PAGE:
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Relativity confusion

  1. Nov 15, 2009 #1
    If Big Bang is the begining of the relevant time. What would it be like to be observing the universe on the surface of a planet that has a relativistic speed close to c in reference to earth.

    - How would that person observe the universe and the events taking place in it?

    -Is space-time a whole in the universe? Would reaching relativistic c in reference to the earth cause a relativistic mass going towards infinity. Will this cause a universal space-time curve, or a relative one?

    If space-time curves can be relative, what does this mean?

    I am quite confused already asking too many questions. :)
    Thanks.
     
  2. jcsd
  3. Nov 16, 2009 #2
    A person on the planet moving close to c would see the events the same as the person on earth. They would simply disagree on when the events took place
     
  4. Nov 16, 2009 #3
    Thank you.

    I think your first sentence contradicts the later. In that knowledge i have asked my questions :)

    They would disagree on the amount of speed the universe is expanding too. Also they would disagree on every galaxy's position and every galaxy's distance between each other. Those people need to find something they can agree on really..
     
    Last edited: Nov 16, 2009
  5. Nov 16, 2009 #4
    It's the only question I kinda understood.

    And whey I said 'see' I literally meant 'see'. For example, the would both see an apple fall, but they would disagree on when the apple fell.
     
  6. Nov 16, 2009 #5
    Oh, i see.

    But how are they both going to identify a reference apple? a reference planet? a reference galaxy?

    And in your example i am not questioning these people's ability to communicate or see the said apple, etc.. They can hear each other loud and clear! But still i can't see how they can identify same object and agree on it that it is the same object :)

    See i am not even putting in the fact that you don't know earth's vectoral speed in the universe, and another planet at c in reference to earth. Practically can not remain at that speed all the time it will keep experiencing vectoral slowing down and accelerating through the process making the time dilation and length contraction differences changing at random intervals. And i am talking about big differences.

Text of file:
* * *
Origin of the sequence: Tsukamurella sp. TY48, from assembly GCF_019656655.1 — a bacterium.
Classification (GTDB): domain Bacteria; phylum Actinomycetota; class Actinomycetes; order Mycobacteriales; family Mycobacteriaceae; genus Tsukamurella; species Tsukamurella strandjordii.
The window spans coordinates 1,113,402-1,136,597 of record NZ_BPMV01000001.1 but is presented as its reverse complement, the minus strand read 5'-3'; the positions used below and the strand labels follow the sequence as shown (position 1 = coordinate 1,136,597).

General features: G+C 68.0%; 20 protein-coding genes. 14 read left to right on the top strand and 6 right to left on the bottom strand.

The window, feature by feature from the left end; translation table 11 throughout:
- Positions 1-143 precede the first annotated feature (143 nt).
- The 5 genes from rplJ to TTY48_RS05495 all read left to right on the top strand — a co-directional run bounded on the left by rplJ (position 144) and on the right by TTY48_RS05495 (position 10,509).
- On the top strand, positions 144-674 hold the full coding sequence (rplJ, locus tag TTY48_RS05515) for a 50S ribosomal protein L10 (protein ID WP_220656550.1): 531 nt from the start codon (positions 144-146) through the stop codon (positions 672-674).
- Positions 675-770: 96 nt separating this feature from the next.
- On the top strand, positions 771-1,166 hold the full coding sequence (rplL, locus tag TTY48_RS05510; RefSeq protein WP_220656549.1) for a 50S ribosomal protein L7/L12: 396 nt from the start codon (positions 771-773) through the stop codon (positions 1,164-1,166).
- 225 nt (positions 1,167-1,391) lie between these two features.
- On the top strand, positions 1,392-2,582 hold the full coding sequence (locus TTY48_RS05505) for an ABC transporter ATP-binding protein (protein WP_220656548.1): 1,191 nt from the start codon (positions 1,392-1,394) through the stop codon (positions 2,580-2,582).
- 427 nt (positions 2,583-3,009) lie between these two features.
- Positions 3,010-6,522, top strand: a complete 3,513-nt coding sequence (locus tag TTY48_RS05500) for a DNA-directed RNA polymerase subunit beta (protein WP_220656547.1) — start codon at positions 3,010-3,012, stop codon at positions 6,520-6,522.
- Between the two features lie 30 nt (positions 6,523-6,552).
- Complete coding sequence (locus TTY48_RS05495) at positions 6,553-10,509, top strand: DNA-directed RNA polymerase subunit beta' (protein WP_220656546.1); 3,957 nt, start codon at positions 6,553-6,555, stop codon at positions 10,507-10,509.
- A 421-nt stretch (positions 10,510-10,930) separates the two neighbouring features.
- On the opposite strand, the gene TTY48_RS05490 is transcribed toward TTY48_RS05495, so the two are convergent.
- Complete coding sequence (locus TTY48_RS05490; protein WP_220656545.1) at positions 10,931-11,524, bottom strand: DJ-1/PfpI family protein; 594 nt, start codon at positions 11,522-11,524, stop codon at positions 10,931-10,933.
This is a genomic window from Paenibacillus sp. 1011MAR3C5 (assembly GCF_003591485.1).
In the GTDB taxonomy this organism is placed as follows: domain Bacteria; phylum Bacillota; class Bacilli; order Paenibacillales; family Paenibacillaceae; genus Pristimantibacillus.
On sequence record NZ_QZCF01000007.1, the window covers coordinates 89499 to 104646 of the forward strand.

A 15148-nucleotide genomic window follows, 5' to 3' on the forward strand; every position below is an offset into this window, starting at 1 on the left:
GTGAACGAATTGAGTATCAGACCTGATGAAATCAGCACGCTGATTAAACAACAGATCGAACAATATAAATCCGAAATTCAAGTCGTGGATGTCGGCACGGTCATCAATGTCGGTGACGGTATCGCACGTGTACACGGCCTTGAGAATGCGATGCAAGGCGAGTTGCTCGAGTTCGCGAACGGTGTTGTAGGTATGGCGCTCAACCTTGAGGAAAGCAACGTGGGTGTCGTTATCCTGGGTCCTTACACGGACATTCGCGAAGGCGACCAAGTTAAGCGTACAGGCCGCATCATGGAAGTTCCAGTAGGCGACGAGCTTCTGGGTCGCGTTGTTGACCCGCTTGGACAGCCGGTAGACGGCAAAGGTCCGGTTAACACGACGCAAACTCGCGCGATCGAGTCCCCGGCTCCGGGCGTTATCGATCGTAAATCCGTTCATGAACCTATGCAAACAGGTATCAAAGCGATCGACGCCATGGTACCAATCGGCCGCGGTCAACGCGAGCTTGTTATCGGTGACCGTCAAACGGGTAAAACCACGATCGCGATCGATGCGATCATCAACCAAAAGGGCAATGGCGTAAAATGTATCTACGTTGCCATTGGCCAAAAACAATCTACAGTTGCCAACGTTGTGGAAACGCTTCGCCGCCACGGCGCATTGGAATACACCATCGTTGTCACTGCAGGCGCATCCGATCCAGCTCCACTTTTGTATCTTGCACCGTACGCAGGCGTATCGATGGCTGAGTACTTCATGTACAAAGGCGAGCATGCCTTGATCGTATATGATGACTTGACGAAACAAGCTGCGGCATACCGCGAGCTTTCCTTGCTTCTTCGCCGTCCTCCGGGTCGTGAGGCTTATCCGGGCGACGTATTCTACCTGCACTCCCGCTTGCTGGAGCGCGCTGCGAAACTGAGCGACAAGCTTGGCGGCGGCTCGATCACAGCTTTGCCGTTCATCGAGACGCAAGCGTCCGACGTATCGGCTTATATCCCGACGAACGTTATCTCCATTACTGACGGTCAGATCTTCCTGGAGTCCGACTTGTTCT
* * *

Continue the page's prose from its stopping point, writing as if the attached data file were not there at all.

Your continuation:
So such objects in the universe will give you a redshift. But the amount of the redshifting will change randomly.

    Well, ok, not randomly it can be calculated. Good luck with that though ;)
     
  7. Nov 17, 2009 #6

    pervect

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    The visual appearance of the universe from a relativistically moving ship is discussed at :

    http://www.exo.net/~pauld/stars/PD_images_relativ.html

    there's a link to a peer-reviewed paper at the URL above (the paper is written by the website author).

    As far as the gravitational field of a rapidly moving object goes, it gets complicated. The closest analogy is to the electric field of a rapidly moving charge, where the electric field gets crushed into a plane wave. Imagining that the gravity gets crushed in a similar manner is oversimplified, but I've found it's not too helpful to point out in this circumstance that there's really no such thing as a gravitational field. And the solution has been discussed in the literature, and it is a plane gravitational wave...

    For the gory details, look up the Aichelburg-Sexl solution.

    http://prola.aps.org/abstract/PRD/v64/i4/e044022
    or on arxiv

    http://arxiv.org/abs/gr-qc/0110032
     
  8. Nov 17, 2009 #7
    Well the picture clearly shows me that, if i accelerate enough i will see the collective universe in front of me. Which is what i was talking about with that twin paradox on the other topic.

    From that point on, saying i am not affected by their collective gravitational force would be absurd. Anyway i won't go into there.

    The same also tells me that, if i reached "c" the universe in front of me would become a singularity point. And say i am magically slowing down slowly. Then i would see a singularity expanding, picture it in your mind. Expanding singularity, forming galaxies slowly and moving towards you or away from you. The faster you slow down, the faster the singularity in front of you will expand.

    Does this mean if i do the opposite will the universe in front of me and behind me would stop redshifting or blueshifting at the relative speed of x when i take the reference frame as the spaceship that is going with c? How awesome would that be :)

    Really breathtaking how they are all actually already there. Its just an optical illusion or? :)

    I don't want to go into the gory parts. I like simple and i like razors.
     
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